Study type: Medical/biological study (experimental study)

Microwave radiation effects on the thermally driven oxidase of erythrocytes med./bio.

Published in: Int J Hyperthermia 1986; 2 (2): 201-212

Aim of study (acc. to editor)

To study the effects of 2450 MHz microwave irradiation on oxidation/autoxidation processes in erythrocytes in sheep red blood cells (SRBCs)

Background/further details

The sheep red blood cells (SRBCs) were labelled with a concanavalin A-luminol-bovine serum albumin conjugate specific for the transmembrane anion transport protein (Band 3; i.e. the conjugate binds to Band 3). The band 3 transmembrane protein is the predominant membrane transport protein in red blood cells and plays a central role in structure and function of those cells.
The authors consider a mechanism involving the anion (superoxide) channel (composed of dimeric units of the transmembrane protein Band 3) and membrane-associated haemoglobin and enzymes.
Following exposure to microwave or air heating, the decrease in residual chemiluminescence was measured as an indication of oxidase activity (important in the oxygen release process from haemoglobin). The source of the chemiluminescence is the oxidation of luminol (of the conjugate) by superoxide, hydrogen peroxide and, perhaps, hydroxyl-free radical formed during the thermally induced autoxidation of oxyhaemoglobin; superoxide escapes the erythrocytes through the anion channel (composed of dimeric units of the transmembrane protein Band 3; see above).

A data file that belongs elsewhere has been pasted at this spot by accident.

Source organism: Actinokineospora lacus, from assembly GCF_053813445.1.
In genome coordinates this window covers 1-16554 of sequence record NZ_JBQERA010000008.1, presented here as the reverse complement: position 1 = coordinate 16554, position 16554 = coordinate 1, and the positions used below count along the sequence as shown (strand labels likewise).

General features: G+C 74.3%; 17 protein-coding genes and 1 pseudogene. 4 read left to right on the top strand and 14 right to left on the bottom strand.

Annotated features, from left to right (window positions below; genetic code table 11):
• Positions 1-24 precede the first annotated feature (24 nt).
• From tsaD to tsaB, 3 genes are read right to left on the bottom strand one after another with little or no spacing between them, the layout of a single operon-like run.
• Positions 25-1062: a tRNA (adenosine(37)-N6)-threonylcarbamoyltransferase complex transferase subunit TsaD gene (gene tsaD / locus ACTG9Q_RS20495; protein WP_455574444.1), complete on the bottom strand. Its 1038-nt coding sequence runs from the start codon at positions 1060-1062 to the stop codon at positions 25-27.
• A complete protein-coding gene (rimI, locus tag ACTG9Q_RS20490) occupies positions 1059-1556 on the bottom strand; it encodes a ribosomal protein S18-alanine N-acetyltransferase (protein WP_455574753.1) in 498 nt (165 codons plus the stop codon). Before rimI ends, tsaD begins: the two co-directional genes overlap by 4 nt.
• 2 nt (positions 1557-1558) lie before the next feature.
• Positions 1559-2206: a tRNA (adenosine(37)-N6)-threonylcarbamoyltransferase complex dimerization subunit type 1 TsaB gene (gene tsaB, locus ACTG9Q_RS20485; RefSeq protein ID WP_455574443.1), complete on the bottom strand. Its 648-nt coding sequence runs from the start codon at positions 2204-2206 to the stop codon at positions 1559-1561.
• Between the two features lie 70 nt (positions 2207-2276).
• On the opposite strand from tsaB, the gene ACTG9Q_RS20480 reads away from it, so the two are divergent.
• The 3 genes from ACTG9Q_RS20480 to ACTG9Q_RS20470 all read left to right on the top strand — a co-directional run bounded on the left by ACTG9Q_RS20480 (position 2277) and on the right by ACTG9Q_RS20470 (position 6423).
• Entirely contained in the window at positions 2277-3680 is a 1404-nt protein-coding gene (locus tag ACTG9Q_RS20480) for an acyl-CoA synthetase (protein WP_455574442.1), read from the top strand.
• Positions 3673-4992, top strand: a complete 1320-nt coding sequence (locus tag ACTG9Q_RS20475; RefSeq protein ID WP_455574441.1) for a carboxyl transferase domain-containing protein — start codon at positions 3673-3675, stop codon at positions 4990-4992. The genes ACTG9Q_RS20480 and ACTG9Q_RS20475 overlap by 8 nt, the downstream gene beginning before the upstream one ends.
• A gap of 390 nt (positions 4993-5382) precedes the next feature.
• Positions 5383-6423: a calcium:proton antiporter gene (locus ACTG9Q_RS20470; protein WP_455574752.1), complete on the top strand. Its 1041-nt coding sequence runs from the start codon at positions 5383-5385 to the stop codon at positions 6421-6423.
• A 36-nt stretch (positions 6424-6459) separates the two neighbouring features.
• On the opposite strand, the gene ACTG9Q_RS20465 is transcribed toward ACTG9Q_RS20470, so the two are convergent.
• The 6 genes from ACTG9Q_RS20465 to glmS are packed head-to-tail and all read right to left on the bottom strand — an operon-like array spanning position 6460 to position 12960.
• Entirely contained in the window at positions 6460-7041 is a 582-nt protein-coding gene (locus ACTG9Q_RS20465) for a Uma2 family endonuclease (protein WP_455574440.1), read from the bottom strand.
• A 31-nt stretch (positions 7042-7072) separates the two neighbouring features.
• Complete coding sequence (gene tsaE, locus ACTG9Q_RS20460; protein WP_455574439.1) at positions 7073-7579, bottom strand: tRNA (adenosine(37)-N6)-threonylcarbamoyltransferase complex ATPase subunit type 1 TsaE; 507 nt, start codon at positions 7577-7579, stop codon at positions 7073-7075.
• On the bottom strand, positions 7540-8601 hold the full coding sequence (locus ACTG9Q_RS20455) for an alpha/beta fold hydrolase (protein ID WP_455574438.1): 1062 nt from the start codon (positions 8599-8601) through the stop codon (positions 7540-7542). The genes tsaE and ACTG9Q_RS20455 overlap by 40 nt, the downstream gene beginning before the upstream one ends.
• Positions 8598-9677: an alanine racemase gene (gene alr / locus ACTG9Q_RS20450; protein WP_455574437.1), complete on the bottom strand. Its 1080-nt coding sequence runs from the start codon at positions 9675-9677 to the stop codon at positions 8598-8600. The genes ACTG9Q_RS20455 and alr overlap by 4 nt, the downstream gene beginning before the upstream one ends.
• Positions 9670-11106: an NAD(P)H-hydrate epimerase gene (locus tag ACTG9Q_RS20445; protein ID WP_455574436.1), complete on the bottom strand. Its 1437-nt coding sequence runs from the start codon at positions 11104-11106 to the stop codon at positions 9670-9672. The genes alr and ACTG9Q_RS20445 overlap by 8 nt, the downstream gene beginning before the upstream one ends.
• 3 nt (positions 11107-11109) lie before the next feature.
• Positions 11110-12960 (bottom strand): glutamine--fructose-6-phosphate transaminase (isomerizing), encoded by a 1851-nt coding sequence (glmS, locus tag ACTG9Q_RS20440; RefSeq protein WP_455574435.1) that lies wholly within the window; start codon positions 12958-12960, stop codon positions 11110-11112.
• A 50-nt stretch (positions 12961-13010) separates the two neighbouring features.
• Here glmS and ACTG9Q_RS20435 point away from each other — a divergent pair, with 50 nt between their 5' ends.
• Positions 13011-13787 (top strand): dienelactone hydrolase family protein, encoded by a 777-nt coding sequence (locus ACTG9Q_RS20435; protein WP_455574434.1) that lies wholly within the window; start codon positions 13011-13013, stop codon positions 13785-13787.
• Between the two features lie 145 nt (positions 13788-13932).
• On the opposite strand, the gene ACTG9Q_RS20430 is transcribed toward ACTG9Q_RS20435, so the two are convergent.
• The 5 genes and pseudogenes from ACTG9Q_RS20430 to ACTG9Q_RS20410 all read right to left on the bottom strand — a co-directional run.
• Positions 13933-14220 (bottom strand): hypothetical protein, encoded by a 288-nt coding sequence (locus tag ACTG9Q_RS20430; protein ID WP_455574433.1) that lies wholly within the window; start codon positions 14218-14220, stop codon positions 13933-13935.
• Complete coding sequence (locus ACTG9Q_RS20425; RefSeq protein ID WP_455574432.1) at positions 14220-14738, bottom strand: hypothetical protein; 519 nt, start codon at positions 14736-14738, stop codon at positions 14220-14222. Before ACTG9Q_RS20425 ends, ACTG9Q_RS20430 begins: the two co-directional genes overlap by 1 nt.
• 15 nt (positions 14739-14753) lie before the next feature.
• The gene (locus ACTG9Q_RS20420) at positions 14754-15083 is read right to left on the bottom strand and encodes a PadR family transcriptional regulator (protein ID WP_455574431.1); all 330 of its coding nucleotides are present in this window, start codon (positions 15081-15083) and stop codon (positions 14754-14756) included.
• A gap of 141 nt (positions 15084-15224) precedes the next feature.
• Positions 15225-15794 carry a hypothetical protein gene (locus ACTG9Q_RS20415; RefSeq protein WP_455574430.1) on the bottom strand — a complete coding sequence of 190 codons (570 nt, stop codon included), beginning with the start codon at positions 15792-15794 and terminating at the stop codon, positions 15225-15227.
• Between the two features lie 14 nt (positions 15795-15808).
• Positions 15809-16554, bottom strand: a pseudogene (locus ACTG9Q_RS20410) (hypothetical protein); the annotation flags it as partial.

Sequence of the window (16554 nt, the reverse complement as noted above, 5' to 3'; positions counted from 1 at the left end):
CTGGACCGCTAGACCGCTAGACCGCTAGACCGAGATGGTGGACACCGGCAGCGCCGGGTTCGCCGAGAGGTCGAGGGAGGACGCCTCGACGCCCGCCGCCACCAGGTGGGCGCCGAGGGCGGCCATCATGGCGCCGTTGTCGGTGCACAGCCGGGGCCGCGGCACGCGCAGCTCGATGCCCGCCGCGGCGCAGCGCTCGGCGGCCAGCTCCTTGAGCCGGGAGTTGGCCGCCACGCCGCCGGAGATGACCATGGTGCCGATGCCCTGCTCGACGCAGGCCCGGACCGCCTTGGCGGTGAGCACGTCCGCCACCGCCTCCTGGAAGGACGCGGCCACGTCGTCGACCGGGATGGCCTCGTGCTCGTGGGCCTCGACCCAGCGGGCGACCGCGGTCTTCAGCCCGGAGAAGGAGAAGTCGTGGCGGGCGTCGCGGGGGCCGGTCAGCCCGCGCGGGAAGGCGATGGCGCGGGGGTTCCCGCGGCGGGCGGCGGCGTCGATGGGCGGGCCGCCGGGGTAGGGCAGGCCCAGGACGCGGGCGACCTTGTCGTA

The temperature was held constant at 25, 37, 40, 42 or 45°C.



Exposure Parameters
Exposure 1: 2.45 GHz
Modulation type: CW
Exposure duration: 10 min
  • SAR: 91 mW/g mean (cf. remarks) (+/- 4 W/kg)

Exposure 1

Main characteristics
Frequency 2.45 GHz
Exposure duration 10 min
Modulation type CW
Exposure setup
Exposure source
Setup Aliquots of SRBCs in PBS were heated in cellulose nitrate tubes (1.2 cm x 5.1 cm) in the microwave exposure device.
Measurand Value Type Method Mass Remarks
SAR 91 mW/g mean calculated cf. remarks +/- 4 W/kg

Exposed system:

Methods Endpoint/measurement parameters/methodology

Investigated system:
Time of investigation:
  • after exposure

Main outcome of study (acc. to author)

Air heating resulted in a significant decrease in residual chemiluminescence at temperatures above 37°C. Microwave radiation inhibited the decline in residual chemiluminescence above 37°C (at 45°C the inhibition was 40%).
The results suggest microwave irradiation either reversibly altered the thermodynamics of oxygen binding to haemoglobin or failed to energize a significant portion of the haemoglobin molecules to the thermal threshold of haemoglobin autoxidation.
The release of superoxide and peroxides from red blood cells in small blood vessels subjected to hyperthermia could result in oedema and an influx of granulocytes into surrounding tissues. Microwave radiation, with exposure parameters based on these results, is expected to minimize these effects.

Study character:

Study funded by